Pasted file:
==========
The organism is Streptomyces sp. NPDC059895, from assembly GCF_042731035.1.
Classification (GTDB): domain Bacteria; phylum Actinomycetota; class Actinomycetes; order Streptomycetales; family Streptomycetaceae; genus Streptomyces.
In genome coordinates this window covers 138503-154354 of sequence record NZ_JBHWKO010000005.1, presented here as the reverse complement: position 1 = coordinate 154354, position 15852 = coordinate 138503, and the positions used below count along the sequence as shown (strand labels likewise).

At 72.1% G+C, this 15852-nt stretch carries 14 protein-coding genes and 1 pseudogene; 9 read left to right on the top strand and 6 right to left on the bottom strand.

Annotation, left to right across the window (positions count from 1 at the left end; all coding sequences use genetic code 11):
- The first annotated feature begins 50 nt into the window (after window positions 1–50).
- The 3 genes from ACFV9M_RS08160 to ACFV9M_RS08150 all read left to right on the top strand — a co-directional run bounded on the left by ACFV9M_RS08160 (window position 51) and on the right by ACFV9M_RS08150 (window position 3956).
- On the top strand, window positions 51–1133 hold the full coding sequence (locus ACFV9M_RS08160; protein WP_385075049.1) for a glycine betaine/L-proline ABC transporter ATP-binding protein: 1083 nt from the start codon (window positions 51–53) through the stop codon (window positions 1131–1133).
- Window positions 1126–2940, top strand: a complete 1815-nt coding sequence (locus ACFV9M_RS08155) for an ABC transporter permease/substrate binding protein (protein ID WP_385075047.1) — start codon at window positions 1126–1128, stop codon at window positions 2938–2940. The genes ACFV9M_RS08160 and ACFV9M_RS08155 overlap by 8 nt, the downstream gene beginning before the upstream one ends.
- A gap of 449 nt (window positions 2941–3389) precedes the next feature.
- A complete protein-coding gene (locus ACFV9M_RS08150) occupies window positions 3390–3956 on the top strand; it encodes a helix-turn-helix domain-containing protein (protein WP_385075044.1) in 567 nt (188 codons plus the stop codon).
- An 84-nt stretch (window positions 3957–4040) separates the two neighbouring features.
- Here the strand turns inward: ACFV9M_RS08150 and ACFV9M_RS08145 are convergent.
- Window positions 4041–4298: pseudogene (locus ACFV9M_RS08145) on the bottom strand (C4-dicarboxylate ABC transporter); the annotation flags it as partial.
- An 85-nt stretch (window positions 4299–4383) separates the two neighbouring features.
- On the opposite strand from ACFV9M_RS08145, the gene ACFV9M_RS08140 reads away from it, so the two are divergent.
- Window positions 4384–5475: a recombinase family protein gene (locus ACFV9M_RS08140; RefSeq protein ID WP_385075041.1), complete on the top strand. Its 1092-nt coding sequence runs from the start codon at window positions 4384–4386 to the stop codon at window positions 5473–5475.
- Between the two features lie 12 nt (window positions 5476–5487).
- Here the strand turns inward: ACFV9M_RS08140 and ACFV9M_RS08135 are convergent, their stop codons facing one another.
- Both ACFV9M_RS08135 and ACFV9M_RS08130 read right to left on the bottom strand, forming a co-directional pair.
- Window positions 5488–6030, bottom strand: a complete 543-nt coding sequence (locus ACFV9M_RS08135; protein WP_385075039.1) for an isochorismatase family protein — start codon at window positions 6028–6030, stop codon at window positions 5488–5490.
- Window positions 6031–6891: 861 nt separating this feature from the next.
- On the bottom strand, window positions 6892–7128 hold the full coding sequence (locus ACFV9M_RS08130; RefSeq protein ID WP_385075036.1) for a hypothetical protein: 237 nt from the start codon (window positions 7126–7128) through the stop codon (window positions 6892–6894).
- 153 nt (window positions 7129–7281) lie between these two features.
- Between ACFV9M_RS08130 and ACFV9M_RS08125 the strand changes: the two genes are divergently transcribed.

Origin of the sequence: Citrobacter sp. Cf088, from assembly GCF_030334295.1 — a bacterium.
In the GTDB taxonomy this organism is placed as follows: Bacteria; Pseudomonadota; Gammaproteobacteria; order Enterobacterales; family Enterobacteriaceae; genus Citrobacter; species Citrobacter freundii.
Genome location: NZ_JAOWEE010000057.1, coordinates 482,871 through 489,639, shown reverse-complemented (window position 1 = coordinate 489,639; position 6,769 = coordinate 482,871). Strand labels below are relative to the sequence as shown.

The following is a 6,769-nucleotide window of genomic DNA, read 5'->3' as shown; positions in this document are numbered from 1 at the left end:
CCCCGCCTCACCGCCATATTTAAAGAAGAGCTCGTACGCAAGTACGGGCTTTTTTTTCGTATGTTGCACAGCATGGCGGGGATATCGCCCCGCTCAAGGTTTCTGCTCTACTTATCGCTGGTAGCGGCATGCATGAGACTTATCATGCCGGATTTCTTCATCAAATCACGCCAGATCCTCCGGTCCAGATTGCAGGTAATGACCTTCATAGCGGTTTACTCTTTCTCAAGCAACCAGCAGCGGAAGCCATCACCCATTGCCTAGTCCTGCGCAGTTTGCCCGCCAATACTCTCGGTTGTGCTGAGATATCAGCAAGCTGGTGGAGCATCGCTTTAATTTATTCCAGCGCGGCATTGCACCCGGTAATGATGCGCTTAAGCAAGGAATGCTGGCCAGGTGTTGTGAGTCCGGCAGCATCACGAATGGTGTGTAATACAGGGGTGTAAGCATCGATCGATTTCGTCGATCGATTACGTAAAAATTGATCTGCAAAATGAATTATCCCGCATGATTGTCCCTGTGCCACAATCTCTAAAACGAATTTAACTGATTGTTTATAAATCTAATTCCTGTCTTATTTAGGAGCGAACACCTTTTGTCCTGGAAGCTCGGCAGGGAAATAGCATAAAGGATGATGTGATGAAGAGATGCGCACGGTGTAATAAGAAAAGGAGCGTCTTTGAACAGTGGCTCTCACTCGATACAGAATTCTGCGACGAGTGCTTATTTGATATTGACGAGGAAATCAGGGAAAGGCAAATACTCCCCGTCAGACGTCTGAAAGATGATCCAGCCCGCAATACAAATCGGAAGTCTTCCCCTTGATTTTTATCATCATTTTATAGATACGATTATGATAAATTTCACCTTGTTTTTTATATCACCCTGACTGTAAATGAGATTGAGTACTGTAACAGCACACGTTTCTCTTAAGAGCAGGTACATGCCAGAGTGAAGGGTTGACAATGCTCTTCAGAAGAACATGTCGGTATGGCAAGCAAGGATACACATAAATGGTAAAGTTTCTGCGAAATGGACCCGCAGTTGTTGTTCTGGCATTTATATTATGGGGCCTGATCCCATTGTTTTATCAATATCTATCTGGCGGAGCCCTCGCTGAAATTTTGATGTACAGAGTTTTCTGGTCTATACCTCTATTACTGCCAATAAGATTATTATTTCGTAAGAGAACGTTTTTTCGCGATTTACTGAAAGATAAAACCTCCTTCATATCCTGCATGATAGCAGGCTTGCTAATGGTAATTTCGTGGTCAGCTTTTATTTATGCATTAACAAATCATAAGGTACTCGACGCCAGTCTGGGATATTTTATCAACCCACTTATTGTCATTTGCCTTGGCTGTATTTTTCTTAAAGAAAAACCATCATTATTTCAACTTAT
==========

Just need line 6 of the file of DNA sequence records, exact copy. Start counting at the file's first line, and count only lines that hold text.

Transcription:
- The first annotated feature begins 50 nt into the window (after window positions 1–50).